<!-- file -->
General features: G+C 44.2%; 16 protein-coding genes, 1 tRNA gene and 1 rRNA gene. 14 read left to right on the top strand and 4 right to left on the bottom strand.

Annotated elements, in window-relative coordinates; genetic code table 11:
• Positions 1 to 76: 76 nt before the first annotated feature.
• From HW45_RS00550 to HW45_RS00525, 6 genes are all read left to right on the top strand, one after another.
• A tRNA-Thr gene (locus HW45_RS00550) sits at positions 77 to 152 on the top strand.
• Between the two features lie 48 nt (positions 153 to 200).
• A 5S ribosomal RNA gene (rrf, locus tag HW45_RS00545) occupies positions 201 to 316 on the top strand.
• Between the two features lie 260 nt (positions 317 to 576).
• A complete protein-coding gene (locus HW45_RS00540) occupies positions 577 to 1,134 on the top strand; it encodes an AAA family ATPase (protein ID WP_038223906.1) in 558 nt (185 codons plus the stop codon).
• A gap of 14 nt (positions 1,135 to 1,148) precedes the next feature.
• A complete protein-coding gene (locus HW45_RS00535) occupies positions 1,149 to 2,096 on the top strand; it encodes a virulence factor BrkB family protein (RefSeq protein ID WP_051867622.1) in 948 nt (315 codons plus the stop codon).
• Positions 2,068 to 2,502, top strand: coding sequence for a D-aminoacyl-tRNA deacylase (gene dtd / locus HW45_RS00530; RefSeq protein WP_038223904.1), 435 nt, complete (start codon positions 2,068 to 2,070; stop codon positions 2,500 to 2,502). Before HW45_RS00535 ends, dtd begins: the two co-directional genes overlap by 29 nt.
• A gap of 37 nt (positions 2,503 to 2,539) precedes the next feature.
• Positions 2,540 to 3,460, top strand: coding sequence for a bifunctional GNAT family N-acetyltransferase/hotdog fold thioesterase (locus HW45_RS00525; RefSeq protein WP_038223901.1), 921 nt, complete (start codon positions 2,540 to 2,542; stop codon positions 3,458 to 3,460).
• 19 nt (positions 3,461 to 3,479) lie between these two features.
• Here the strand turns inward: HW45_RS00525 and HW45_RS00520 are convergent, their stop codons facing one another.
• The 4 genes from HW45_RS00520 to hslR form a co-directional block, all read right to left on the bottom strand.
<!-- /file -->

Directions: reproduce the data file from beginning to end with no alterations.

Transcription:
General features: G+C 44.2%; 16 protein-coding genes, 1 tRNA gene and 1 rRNA gene. 14 read left to right on the top strand and 4 right to left on the bottom strand.

Annotated elements, in window-relative coordinates; genetic code table 11:
• Positions 1 to 76: 76 nt before the first annotated feature.
• From HW45_RS00550 to HW45_RS00525, 6 genes are all read left to right on the top strand, one after another.
• A tRNA-Thr gene (locus HW45_RS00550) sits at positions 77 to 152 on the top strand.
• Between the two features lie 48 nt (positions 153 to 200).
• A 5S ribosomal RNA gene (rrf, locus tag HW45_RS00545) occupies positions 201 to 316 on the top strand.
• Between the two features lie 260 nt (positions 317 to 576).
• A complete protein-coding gene (locus HW45_RS00540) occupies positions 577 to 1,134 on the top strand; it encodes an AAA family ATPase (protein ID WP_038223906.1) in 558 nt (185 codons plus the stop codon).
• A gap of 14 nt (positions 1,135 to 1,148) precedes the next feature.
• A complete protein-coding gene (locus HW45_RS00535) occupies positions 1,149 to 2,096 on the top strand; it encodes a virulence factor BrkB family protein (RefSeq protein ID WP_051867622.1) in 948 nt (315 codons plus the stop codon).
• Positions 2,068 to 2,502, top strand: coding sequence for a D-aminoacyl-tRNA deacylase (gene dtd / locus HW45_RS00530; RefSeq protein WP_038223904.1), 435 nt, complete (start codon positions 2,068 to 2,070; stop codon positions 2,500 to 2,502). Before HW45_RS00535 ends, dtd begins: the two co-directional genes overlap by 29 nt.
• A gap of 37 nt (positions 2,503 to 2,539) precedes the next feature.
• Positions 2,540 to 3,460, top strand: coding sequence for a bifunctional GNAT family N-acetyltransferase/hotdog fold thioesterase (locus HW45_RS00525; RefSeq protein WP_038223901.1), 921 nt, complete (start codon positions 2,540 to 2,542; stop codon positions 3,458 to 3,460).
• 19 nt (positions 3,461 to 3,479) lie between these two features.
• Here the strand turns inward: HW45_RS00525 and HW45_RS00520 are convergent, their stop codons facing one another.
• The 4 genes from HW45_RS00520 to hslR form a co-directional block, all read right to left on the bottom strand.